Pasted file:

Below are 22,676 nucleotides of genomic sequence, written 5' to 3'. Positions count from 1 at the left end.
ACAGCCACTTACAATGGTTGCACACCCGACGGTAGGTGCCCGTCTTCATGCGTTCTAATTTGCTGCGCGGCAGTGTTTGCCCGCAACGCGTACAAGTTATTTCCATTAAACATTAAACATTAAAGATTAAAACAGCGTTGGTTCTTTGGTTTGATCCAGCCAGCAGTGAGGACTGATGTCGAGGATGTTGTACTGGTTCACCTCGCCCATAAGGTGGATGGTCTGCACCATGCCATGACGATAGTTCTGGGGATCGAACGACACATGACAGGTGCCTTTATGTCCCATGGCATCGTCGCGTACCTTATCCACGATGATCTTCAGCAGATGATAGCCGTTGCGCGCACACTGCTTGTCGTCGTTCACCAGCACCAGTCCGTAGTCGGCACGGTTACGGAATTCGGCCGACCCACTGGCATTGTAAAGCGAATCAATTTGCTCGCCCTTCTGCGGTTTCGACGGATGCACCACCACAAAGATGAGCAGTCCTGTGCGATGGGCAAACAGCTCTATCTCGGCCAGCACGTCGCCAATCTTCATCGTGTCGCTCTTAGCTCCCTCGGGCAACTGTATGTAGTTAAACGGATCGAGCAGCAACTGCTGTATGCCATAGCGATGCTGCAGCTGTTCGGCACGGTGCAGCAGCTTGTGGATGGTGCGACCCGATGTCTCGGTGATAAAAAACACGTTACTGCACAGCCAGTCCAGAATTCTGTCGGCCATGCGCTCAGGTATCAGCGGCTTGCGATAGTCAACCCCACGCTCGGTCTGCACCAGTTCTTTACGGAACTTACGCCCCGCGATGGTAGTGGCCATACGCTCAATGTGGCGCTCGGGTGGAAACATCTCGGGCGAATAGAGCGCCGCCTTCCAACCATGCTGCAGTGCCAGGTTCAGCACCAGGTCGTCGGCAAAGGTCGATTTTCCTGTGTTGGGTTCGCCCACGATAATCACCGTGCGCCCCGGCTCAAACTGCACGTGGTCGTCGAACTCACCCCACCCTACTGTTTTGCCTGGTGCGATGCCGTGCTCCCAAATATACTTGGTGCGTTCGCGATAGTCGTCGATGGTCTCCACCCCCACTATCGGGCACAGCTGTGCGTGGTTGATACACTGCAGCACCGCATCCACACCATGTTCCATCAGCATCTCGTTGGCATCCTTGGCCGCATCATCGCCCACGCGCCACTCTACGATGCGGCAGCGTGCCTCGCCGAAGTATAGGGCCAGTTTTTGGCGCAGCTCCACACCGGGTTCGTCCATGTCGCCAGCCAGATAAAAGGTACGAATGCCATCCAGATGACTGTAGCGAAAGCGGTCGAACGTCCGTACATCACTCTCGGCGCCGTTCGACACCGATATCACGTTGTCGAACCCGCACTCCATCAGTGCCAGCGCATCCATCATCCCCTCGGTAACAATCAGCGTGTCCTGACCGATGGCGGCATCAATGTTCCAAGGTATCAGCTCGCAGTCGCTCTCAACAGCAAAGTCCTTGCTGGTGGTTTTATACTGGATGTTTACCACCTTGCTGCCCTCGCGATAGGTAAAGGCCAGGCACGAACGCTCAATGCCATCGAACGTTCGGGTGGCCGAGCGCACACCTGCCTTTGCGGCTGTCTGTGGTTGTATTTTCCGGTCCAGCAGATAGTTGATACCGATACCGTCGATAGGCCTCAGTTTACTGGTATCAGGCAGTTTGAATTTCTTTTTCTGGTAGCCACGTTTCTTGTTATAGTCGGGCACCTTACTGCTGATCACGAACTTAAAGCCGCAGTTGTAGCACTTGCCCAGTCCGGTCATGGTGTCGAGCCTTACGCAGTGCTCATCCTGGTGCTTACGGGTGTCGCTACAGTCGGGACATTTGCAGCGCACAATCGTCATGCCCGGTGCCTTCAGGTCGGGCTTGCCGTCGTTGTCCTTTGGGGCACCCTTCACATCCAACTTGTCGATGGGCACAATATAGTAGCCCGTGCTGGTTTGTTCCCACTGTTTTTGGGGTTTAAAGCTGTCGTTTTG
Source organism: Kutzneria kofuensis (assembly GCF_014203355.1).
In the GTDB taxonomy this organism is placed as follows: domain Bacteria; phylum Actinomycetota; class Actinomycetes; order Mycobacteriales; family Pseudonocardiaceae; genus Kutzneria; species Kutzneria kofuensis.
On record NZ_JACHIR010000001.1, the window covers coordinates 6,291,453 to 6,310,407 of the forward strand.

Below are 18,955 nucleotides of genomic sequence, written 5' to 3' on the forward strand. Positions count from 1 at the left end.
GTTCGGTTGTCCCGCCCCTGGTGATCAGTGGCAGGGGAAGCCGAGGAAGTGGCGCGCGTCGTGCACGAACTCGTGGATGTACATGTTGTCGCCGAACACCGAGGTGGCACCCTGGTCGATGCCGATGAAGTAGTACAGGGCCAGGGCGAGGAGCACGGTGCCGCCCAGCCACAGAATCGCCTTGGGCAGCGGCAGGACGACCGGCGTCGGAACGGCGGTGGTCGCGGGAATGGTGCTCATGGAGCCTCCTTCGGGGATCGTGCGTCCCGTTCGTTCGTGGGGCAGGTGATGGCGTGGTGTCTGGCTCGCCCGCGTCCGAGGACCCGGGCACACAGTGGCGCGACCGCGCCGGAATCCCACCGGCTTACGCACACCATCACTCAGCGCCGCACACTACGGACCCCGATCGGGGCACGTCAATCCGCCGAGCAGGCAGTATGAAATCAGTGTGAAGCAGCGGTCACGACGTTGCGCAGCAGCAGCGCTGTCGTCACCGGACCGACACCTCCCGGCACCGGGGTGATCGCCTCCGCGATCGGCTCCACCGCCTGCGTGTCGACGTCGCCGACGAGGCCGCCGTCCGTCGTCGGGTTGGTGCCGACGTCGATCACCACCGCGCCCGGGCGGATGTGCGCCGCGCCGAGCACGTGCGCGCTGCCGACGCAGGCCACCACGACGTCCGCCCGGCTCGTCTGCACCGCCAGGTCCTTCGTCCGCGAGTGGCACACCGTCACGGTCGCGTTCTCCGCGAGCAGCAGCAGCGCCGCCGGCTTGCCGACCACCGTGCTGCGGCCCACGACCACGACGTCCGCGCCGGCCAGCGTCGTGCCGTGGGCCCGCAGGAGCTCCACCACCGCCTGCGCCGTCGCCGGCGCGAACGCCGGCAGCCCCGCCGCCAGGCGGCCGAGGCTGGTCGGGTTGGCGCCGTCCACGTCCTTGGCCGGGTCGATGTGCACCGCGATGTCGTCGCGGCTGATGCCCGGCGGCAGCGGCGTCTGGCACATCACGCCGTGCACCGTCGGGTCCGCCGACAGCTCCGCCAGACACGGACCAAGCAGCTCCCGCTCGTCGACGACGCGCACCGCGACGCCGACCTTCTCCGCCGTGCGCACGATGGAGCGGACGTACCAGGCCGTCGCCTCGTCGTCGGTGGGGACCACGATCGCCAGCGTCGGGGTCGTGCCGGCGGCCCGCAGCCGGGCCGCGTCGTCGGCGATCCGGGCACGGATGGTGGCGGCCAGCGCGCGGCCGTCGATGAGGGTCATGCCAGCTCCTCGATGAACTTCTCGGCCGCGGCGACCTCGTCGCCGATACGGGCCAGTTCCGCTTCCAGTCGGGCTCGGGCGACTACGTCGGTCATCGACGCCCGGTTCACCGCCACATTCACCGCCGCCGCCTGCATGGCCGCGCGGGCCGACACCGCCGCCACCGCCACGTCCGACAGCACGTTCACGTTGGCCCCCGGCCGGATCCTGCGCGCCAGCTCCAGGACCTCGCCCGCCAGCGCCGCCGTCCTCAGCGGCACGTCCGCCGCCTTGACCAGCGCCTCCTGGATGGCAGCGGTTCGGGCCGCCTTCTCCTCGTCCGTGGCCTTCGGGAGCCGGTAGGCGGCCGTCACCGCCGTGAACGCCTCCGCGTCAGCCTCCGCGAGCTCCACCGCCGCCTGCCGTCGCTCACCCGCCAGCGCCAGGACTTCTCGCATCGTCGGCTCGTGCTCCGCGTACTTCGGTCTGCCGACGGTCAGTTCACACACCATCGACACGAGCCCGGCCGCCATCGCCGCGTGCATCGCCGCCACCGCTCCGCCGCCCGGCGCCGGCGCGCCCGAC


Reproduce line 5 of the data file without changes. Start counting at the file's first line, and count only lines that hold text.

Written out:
On record NZ_JACHIR010000001.1, the window covers coordinates 6,291,453 to 6,310,407 of the forward strand.